Sir James Burrow PRS FSA (28 November 1701 – 5 November 1782 at Starborough Castle, Lingfield, Surrey), was a Legal Reporter at Inner Temple, London, and was Vice President and twice briefly President of the Royal Society. He was knighted in 1773.
He was elected a Fellow of the Royal Society on 7 April 1737, as “A Gentleman well versed in Natural and Mathematical knowledge”. He served as a member of the Royal Society Council from 1752 until 1782, initially as a Vice President from 1752, and then as a Council member. He twice served briefly as a President of the Royal Society, from October to November 1768 following the death of The Earl of Morton, and July to November 1772, following the death of James West.
As Vice President, he was involved in the Society's activities in organising the observation of the 1761 Transit of Venus, signing the Articles of Agreement between the Council of the Royal Society and Mr Charles Mason and Mr Jeremiah Dixon for their expedition to Bencoolen in the Island of Sumatra.
As a legal reporter, he wrote and published reports of the decisions of significant cases of English legal system. At the time, four reporters were formally appointed by the King 'to commit to writing, and truly to deliver, as well the words spoken, as the judgments and reasons thereupon given,' in the courts of Westminster. quoted in  His work is still cited in law courses.
was a common year starting on Saturday of the Gregorian calendar and a common year starting on Wednesday of the Julian calendar, the 1701st year of the Common Era (CE) and Anno Domini (AD) designations, the 701st year of the 2nd millennium, the 1st year of the 18th century, and the 2nd year of the 1700s decade. As of the start of 1701, the Gregorian calendar was
11 days ahead of the Julian calendar, which remained in localized use until 1923. In the Swedish calendar it was a common year starting on Tuesday, one day ahead of the Julian and ten days behind the Gregorian calendar.1782
was a common year starting on Tuesday of the Gregorian calendar and a common year starting on Saturday of the Julian calendar, the 1782nd year of the Common Era (CE) and Anno Domini (AD) designations, the 782nd year of the 2nd millennium, the 82nd year of the 18th century, and the 3rd year of the 1780s decade. As of the start of 1782, the Gregorian calendar was
11 days ahead of the Julian calendar, which remained in localized use until 1923.Alexander Dalrymple
Alexander Dalrymple FRS (24 July 1737 – 19 June 1808) was a Scottish geographer and the first Hydrographer of the British Admiralty. He was the main proponent of the theory that there existed a vast undiscovered continent in the South Pacific, Terra Australis Incognita. He produced thousands of nautical charts, mapping a remarkable number of seas and oceans for the first time, and contributing significantly to the safety of shipping. His theories prompted a number of expeditions in search of this mythical land, until James Cook's second journey (1772–1775) led to the conclusion that, if it did exist, it was further south than the 65° line of latitude South.Burrow (surname)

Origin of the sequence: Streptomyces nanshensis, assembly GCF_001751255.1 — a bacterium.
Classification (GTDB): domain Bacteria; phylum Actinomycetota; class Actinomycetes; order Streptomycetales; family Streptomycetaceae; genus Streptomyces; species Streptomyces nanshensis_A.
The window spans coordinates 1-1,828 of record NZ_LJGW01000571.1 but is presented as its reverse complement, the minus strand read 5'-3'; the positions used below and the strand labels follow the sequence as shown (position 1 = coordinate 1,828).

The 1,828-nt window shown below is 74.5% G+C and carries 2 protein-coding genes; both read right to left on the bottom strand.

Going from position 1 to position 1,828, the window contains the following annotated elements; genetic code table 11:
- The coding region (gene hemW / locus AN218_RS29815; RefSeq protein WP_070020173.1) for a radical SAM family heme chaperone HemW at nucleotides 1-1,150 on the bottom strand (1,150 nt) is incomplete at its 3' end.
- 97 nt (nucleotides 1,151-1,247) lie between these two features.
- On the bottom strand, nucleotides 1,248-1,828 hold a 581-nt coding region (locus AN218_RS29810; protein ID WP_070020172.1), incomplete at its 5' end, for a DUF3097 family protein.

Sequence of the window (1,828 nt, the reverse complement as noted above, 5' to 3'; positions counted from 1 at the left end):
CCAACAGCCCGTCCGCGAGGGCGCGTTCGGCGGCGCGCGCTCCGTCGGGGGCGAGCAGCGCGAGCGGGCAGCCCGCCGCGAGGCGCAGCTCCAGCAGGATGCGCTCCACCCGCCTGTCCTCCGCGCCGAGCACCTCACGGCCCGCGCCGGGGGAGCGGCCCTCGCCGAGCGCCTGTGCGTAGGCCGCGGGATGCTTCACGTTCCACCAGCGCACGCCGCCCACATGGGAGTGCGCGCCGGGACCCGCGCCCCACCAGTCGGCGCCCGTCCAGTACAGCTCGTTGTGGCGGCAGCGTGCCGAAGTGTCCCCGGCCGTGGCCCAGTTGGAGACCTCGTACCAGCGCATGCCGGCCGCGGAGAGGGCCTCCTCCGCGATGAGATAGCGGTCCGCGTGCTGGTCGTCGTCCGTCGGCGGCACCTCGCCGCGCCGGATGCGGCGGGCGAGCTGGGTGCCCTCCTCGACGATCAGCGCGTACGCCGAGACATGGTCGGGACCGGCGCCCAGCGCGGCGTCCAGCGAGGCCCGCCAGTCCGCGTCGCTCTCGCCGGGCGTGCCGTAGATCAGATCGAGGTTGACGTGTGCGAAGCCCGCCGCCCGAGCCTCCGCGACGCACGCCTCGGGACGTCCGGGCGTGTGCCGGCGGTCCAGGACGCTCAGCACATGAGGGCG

Burrow is a surname. Notable people with the surname include:
Andrew Burrow (born 1963), South African tennis player
Bob Burrow (1934–2019), American basketball player
Curtis Burrow, American football player
Edward Burrow (priest) (1785–1861), English divine
James Burrow (1701–1782), English legal reporter
Jim Burrow (born 1953), American football player
Joe Burrow, American football player
Jordan Burrow (born 1992), English footballer
J. W. Burrow (1935–2009), English historian
Ken Burrow (born 1948), American football player
Milton Burrow (born 1921), American sound editor
Reuben Burrow (1747–1792), English mathematician, surveyor and Orientalist
Rob Burrow (born 1982), English rugby league player
Rube Burrow (1855–1890), American outlaw
Sharan Burrow (born 1954), Australian trade unionist
Stephen Burrow (born 1958), English cricketer
Taj Burrow (born 1978), Australian surfer
Thomas Burrow (1909–1986), English Indologist and professor of Sanskrit at Oxford
Trigant Burrow (1875–1950), American psychoanalyst, psychiatrist and psychologistDonaldson v Becket
Donaldson v Becket (1774) 2 Brown's Parl. Cases (2d ed.) 129, 1 Eng. Rep. 837; 4 Burr. 2408, 98 Eng. Rep. 257; 17 Cobbett's Parl. Hist. 953 is the ruling by the United Kingdom House of Lords that held that copyright in published works was not perpetual and was instead subject to statutory limits. Some scholars disagree on the reasoning behind the decision.Henry Edward Landor Thuillier
Sir Henry Edward Landor Thuillier (10 July 1813 – 6 May 1906) was Surveyor General of India. Under his direction, 796,928 square miles of India were surveyed, including difficult mountainous, forest, and desert regions, often for the first time. He was responsible for the printing in 1854 of the first postage stamps valid throughout India. Thuillier was elected a fellow of the Royal Society in 1869, made a CSI in May 1870, and knighted in June 1879.Joseph N. McCormack
Joseph Nathaniel McCormack (November 9, 1847 – May 4, 1922) was an American surgeon, a leader in several national medical organizations and a member of the Kentucky General Assembly. He served as executive officer of the Kentucky State Board of Health for thirty years and he led the reorganization of the American Medical Association (AMA) during its formative years of 1900 to 1911. James Burrow, historian of the AMA, has written that McCormack was "the most influential political leader of the profession in the Progressive Era, or perhaps in the AMA's entire history." McCormack served for six years as president of the Association of State and Territorial Health Officials and for two years as president of the Federation of State Medical Boards. In 1907 the American Association for the Advancement of Science included him in its list of the 100 most influential leaders in the fields of medicine, public health, science and social reform.List of English writers (A-C)